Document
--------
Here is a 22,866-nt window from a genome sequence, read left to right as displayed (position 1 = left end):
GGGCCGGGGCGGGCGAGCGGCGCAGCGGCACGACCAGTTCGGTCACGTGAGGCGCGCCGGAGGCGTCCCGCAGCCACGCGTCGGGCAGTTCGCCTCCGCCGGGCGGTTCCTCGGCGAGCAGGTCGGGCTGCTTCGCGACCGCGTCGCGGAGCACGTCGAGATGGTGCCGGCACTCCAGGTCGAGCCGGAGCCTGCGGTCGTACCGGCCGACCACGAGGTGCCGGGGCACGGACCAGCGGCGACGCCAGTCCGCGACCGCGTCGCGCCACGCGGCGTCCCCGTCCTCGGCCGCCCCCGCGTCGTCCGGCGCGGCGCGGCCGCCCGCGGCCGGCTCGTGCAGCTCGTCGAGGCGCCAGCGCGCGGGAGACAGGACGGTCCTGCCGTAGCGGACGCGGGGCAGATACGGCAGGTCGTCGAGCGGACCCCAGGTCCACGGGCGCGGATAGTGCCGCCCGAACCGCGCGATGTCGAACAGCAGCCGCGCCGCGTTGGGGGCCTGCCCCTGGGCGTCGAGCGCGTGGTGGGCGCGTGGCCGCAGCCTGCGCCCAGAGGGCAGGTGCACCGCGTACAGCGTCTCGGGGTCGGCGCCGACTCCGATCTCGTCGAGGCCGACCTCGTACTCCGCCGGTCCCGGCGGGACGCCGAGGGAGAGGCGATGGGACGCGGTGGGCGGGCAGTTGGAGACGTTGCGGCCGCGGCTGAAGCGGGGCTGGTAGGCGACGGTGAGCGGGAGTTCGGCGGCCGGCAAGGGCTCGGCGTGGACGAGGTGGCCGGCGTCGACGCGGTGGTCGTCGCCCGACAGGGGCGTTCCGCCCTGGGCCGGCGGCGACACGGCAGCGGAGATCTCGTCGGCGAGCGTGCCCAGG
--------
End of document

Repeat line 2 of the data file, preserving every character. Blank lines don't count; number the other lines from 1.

GGGCCGGGGCGGGCGAGCGGCGCAGCGGCACGACCAGTTCGGTCACGTGAGGCGCGCCGGAGGCGTCCCGCAGCCACGCGTCGGGCAGTTCGCCTCCGCCGGGCGGTTCCTCGGCGAGCAGGTCGGGCTGCTTCGCGACCGCGTCGCGGAGCACGTCGAGATGGTGCCGGCACTCCAGGTCGAGCCGGAGCCTGCGGTCGTACCGGCCGACCACGAGGTGCCGGGGCACGGACCAGCGGCGACGCCAGTCCGCGACCGCGTCGCGCCACGCGGCGTCCCCGTCCTCGGCCGCCCCCGCGTCGTCCGGCGCGGCGCGGCCGCCCGCGGCCGGCTCGTGCAGCTCGTCGAGGCGCCAGCGCGCGGGAGACAGGACGGTCCTGCCGTAGCGGACGCGGGGCAGATACGGCAGGTCGTCGAGCGGACCCCAGGTCCACGGGCGCGGATAGTGCCGCCCGAACCGCGCGATGTCGAACAGCAGCCGCGCCGCGTTGGGGGCCTGCCCCTGGGCGTCGAGCGCGTGGTGGGCGCGTGGCCGCAGCCTGCGCCCAGAGGGCAGGTGCACCGCGTACAGCGTCTCGGGGTCGGCGCCGACTCCGATCTCGTCGAGGCCGACCTCGTACTCCGCCGGTCCCGGCGGGACGCCGAGGGAGAGGCGATGGGACGCGGTGGGCGGGCAGTTGGAGACGTTGCGGCCGCGGCTGAAGCGGGGCTGGTAGGCGACGGTGAGCGGGAGTTCGGCGGCCGGCAAGGGCTCGGCGTGGACGAGGTGGCCGGCGTCGACGCGGTGGTCGTCGCCCGACAGGGGCGTTCCGCCCTGGGCCGGCGGCGACACGGCAGCGGAGATCTCGTCGGCGAGCGTGCCCAGG